Strings to the fore with Zukerman leading Utah Symphony

Fri Nov 20, 2020 at 11:12 am
By Rick Mortensen
Pinchas Zukerman performed Bach’s Violin Concerto in A major with the Utah Symphony Thursday night. Photo: Kathleen Sykes

The efforts of performing arts organizations, which have been forced to find ways to create beauty under the extreme constraints of the pandemic, have been met with awe and profound gratitude – both for the resourcefulness of the performances themselves as well as the pains they have taken to ensure the safety of all involved.   

However, as the masked audience members found their socially-distanced seats for Thursday night’s Utah Symphony performance – featuring Pinchas Zukerman as both violinist and conductor – the mood was more akin to war-weary refugees waiting for UN rations. With the pandemic currently surging in Salt Lake City—-and many other places across the country— Abravanel Hall was mostly empty.  Bereft of live-concert energy with so few bodies to absorb the sound, the pre-concert tuning of the roughly 30 string players spread across the large stage sounded unusually stark and dissonant.

Fortunately, Zukerman and the pared-down orchestra delivered a concert well worth enduring the masking up, social isolation and other strains of the pandemic. Thursday’s concert marked Zukerman’s eighth appearance with the Utah Symphony since his 1985 debut as a viola soloist. 

The program began with Jessie Montgomery’s Starburst. An ebullient, accessible piece written in 2012 for small string ensemble, Starburst suggests Stravinsky’s Rite of Spring meets John Adams’ Short Ride in a Fast Machine. Zukerman took the work at a slow tempo, though he paid close attention to the strings’ phrasing and articulation. This allowed the piece to breathe and fill the hall with a cinematic swell. Montgomery, an African-American composer in her 30s, will likely be a unique voice in future concert music.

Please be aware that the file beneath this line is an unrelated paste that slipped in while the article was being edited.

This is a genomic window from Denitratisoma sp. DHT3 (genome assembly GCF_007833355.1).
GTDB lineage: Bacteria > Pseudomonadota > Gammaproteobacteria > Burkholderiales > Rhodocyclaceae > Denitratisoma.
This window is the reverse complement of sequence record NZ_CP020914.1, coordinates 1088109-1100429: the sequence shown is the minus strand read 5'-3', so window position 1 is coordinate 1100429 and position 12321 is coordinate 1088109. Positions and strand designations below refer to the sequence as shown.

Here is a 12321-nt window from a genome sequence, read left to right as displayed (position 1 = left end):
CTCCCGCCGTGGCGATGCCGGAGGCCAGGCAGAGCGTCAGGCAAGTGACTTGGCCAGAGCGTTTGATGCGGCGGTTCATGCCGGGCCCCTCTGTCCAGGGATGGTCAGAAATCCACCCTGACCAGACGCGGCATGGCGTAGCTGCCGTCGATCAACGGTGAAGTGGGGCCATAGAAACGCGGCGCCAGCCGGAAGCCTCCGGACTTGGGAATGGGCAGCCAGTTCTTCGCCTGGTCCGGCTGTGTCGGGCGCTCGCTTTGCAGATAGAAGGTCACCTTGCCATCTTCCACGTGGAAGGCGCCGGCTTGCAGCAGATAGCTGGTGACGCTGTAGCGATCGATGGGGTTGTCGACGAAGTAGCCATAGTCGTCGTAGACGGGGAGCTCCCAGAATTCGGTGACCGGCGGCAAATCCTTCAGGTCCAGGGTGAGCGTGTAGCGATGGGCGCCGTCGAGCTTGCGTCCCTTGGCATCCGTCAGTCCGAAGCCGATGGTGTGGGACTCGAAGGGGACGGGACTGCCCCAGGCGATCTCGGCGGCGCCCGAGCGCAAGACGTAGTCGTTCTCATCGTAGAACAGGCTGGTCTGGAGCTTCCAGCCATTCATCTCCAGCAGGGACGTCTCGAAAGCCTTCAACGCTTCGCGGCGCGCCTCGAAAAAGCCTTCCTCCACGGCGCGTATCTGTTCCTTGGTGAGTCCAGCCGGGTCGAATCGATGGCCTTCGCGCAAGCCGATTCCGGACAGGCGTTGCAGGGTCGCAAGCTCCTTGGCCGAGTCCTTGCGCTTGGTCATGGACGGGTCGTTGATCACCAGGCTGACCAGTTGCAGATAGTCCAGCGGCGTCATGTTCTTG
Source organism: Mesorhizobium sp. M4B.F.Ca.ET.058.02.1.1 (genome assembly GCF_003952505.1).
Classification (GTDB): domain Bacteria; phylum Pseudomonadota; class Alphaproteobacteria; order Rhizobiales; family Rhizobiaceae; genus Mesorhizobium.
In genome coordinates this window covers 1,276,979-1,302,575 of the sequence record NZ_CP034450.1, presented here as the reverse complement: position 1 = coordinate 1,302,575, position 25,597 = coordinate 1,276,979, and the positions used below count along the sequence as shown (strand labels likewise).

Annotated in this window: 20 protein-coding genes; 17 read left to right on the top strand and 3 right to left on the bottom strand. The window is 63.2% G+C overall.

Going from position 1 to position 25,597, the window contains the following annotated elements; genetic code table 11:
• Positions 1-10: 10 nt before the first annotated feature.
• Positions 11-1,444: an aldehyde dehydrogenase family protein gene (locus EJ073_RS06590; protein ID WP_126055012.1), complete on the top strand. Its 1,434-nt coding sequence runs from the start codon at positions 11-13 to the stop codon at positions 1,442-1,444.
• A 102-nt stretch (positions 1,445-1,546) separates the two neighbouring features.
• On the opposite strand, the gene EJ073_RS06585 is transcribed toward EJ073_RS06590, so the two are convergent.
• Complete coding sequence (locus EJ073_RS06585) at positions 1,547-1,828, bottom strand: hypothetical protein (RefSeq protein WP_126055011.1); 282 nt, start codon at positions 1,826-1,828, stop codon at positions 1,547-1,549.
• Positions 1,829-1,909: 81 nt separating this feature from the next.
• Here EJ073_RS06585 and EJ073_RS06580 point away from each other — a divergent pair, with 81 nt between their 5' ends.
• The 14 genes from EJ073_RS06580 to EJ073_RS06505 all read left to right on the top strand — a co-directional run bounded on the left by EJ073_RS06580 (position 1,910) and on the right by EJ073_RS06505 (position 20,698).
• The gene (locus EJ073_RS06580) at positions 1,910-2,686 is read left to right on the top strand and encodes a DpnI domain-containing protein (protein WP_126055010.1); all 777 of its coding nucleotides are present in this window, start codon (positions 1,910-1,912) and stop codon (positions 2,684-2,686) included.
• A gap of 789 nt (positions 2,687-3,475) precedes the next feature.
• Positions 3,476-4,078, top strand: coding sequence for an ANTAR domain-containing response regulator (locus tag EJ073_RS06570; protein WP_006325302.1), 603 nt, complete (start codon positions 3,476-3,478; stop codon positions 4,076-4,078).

Zukerman and the orchestra delivered Sir Edward Elgar’s Serenade for Strings with flawless intonation, a gorgeous tone, and sensitive phrasing that supported the piece’s overall architecture. It’s rare to see an ensemble so in sync with one another; the slurs, staccatos, legatos and cut-offs were as clear and pronounced as if a single musician were playing. The wit and relaxed playfulness of the first and third movements contrasted beautifully with the longing sentimentality of the slow movement, creating an emotionally complete experience.

The strings were a bit less cohesive in Bach’s Violin Concerto in A Minor, in which Zukerman doubled as conductor and soloist. At times in the third movement, the orchestra appeared to rely on the harpsichord to keep them together as Zukerman played facing the audience. However, the Andante was exquisite, with Zukerman’s beautiful tone rising above the orchestra’s hypnotic accompaniment.

The slow movement was also the high point of Mozart’s Symphony No. 29, which featured the addition of two French horns and two oboes, all of whom sat along the back wall. Again, Zukerman took the first movement slower than it is usually played, and it lacked the fire and exuberance usually associated with the piece. However, the orchestra appeared to find its footing in Zukerman’s lucid interpretation of the second movement, with beautifully phrased melodic lines and a lovely clear sound. While the audience members may have begun the concert weary of Covid constraints, they likely left refreshed, with Zukerman’s virtuosity and star power garnering a standing ovation. 

The Utah Symphony will repeat the program 7:30 p.m. Friday and 1 p.m. and 7:30 p.m. Saturday. Seating is limited and strict health protocols must be observed.; 801-533-6683. 

A Salt Lake City native, Rick Mortensen wrote classical music reviews for the Deseret News, San Diego Union Tribune and the Los Angeles Newspaper Group. After earning a Juris Doctorate review from Drake University Law School, he moved back to Salt Lake City where he has practiced law since 2006.  

2 Responses to “Strings to the fore with Zukerman leading Utah Symphony”

  1. Posted Nov 25, 2020 at 11:05 pm by Kari Landro

    One of the most enjoyable evenings we’ve experienced. The guest conductor was brilliant. His violin numbers with the orchestra were so wonderful. I feel bad for the many who missed this magnificent performance. Bravo to the Utah Symphony orchestra members. We are lucky to have them all!

  2. Posted Nov 30, 2020 at 12:08 pm by Barbara H Hartman

    The concert was VERY nice. I miss not seeing some “regulars” in the orchestra, however. Have they moved on? (string bass lead, viola lead are 2 examples).

    If the conductor speaks, he/she MUST use microphone!! I have NO idea what is being said, just that there is some “noise” up there. Please keep in mind when we can gather again.

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